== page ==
January is a difficult month for friends and fans of the New York Renaissance (“Rens”) of Harlem, the all-black professional basketball team that played from the 1920s through the 1940s.

That’s because a year ago this month, we lost Henry “Hank” DeZonie, on January 2, and John “Boy Wonder” Isaacs, on January 26.

The sorrow of their loss is still fresh in our hearts.

Hank DeZonie and John Isaacs

Hank DeZonie and John Isaacs, sitting for
a New York Post interview in 2004.

I wrote about Hank DeZonie at the time (R.I.P. Hank DeZonie, Harlem Rens Star, Among First Four Blacks In NBA), and remember wondering why it seemed like no one picked up on what had happened.

I had an opportunity once to present Hank with one of our Rens throwback jerseys, at which time I met his wife, Ethel, and their family.

Like so many forgotten heroes, Hank’s life “in the game of basketball” was rich, full of amazing stories and experiences, some of which were only known — and will only ever be known — in Harlem.

There’s no doubt that John Isaacs was affected by Hank’s death.  “My friend is gone,” he said, standing before the gathering at Hank’s funeral, unable to fight back tears. “My friend is gone.”

Then, before you knew it, he was gone too.

John Isaacs was like family. Our friendship began in 1996 when I was still with the National Basketball Association, during its “50th Anniversary,” when few there or anywhere were discussing the Rens.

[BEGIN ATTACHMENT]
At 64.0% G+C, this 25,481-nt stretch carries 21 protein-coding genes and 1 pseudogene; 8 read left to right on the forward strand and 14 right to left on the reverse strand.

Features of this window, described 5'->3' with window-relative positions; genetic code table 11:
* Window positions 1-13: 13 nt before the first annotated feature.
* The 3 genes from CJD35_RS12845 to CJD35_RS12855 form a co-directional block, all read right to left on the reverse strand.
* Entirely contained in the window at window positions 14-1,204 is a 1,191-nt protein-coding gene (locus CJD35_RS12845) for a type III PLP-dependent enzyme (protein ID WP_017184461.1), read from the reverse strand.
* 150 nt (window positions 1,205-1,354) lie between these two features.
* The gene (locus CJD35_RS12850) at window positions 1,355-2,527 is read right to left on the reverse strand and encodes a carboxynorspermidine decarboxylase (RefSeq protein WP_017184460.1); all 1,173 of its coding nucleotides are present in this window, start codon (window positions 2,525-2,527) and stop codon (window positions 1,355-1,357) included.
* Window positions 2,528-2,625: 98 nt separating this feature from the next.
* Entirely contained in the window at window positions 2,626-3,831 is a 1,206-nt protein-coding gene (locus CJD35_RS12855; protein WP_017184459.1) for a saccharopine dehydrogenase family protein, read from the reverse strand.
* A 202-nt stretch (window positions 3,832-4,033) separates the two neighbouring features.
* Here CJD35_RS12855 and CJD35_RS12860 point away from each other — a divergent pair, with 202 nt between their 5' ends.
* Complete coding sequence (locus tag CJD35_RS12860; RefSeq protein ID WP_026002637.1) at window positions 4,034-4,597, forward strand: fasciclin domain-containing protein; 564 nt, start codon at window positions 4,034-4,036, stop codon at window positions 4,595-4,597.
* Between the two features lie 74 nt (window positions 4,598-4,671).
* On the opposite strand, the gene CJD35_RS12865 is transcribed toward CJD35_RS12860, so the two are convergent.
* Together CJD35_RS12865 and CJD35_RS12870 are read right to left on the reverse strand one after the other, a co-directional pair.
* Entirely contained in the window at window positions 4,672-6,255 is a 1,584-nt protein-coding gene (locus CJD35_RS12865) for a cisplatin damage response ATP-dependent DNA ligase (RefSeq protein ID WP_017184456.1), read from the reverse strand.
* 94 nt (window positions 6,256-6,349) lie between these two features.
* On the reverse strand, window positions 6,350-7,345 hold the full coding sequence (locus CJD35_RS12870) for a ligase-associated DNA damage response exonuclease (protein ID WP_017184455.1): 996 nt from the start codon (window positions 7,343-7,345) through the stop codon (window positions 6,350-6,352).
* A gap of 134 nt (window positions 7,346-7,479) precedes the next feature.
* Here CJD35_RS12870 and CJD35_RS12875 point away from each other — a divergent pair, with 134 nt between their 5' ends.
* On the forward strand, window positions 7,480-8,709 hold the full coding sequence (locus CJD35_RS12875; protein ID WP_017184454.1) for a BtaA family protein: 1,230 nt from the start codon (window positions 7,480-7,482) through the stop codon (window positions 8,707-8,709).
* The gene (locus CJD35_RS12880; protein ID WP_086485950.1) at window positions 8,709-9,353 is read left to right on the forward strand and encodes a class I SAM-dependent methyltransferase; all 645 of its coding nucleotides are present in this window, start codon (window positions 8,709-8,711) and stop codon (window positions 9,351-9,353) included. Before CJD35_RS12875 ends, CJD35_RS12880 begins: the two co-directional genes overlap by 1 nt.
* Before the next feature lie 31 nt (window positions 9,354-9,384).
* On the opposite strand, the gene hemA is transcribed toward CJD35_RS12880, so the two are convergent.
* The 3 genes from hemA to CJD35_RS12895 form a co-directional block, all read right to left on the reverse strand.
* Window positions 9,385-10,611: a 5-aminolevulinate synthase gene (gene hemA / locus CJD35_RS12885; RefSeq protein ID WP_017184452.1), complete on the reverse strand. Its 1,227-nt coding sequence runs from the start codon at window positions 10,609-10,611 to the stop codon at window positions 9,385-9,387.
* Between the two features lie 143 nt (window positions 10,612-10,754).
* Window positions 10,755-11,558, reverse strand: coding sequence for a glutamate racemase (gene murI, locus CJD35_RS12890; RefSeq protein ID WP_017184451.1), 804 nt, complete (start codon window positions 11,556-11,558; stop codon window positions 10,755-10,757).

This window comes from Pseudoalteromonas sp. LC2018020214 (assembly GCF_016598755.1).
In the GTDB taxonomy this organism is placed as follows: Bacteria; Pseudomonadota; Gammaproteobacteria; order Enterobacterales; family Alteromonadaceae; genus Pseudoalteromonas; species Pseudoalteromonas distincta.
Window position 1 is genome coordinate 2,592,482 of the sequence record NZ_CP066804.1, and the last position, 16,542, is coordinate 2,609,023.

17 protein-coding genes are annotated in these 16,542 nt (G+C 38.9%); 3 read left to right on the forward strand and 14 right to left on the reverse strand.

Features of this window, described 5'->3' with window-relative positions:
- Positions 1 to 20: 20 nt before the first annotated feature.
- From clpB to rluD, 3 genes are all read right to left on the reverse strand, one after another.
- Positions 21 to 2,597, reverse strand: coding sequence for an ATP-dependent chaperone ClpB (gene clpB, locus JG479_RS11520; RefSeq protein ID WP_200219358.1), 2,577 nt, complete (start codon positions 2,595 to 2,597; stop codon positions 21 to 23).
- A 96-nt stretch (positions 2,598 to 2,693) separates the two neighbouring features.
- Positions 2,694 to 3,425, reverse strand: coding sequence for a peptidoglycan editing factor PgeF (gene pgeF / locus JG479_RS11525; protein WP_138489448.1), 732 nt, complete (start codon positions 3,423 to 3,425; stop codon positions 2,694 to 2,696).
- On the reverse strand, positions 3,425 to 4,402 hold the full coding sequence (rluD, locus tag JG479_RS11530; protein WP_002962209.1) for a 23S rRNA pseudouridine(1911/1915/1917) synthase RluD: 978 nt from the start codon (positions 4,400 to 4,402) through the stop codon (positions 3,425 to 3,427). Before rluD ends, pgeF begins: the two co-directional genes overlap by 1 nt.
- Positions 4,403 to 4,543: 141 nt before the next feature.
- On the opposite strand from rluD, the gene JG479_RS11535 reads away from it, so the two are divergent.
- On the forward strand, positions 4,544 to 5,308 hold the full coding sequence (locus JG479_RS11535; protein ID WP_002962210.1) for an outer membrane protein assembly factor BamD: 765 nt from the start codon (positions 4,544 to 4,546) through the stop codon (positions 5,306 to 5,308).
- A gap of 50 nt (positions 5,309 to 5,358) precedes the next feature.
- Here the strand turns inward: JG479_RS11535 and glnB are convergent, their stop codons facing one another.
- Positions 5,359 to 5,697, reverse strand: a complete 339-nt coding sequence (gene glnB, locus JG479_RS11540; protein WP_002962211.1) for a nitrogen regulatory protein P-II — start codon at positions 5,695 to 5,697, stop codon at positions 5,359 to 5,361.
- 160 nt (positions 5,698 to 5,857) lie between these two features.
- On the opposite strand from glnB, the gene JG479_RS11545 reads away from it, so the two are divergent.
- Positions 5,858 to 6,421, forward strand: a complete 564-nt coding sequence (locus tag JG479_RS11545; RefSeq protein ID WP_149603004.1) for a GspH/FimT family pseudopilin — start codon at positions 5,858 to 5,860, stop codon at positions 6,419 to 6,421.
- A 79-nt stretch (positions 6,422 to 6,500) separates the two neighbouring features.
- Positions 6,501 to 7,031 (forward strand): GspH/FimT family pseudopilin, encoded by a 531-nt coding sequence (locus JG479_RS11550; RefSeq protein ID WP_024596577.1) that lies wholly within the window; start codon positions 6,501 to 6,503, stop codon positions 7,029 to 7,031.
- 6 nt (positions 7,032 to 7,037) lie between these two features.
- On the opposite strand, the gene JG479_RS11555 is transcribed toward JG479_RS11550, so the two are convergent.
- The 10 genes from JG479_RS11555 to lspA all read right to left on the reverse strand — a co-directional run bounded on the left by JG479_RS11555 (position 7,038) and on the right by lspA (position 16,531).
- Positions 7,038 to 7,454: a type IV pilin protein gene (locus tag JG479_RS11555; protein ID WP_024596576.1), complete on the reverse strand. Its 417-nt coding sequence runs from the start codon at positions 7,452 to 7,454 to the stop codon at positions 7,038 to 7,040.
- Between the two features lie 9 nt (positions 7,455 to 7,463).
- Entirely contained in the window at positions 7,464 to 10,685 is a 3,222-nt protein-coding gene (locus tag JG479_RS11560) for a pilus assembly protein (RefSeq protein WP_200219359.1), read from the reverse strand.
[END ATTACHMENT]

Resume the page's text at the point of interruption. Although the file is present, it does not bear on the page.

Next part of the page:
Later, I would bring John up to our house in Greenwich sometimes, and I’m really glad my boys got to know him.  They came to his funeral.  One time I was showing them a classic 1930s vintage photograph of John in his Rens uniform, holding a basketball.  My youngest son was studying it and asked, “Daddy, is that the old days?” I nodded, “Yeah.” So he looked at me and said, “I like the old days.”

Even in his last years, John was ageless.  The kids picked up on that. “Mr. Isaacs has been 92 for, like, our whole life,” they’d say, jokingly.

It’s easy to miss John, if you knew him, and even if you didn’t. That’s because he was hard to miss while alive — he showed up everywhere, talked to anybody, any time, he knew everybody, and everybody knew him.

We don’t have to dwell in the past, though, if done properly, honorably, then history can be used as a reference point to guide us today.

Who will tell the stories to honor Hank DeZonie, John Isaacs, and the other pioneers of the Black Fives Era, who played a historic role in the history and development of basketball as we know it today?

The answer is, we will. You, me, all of us.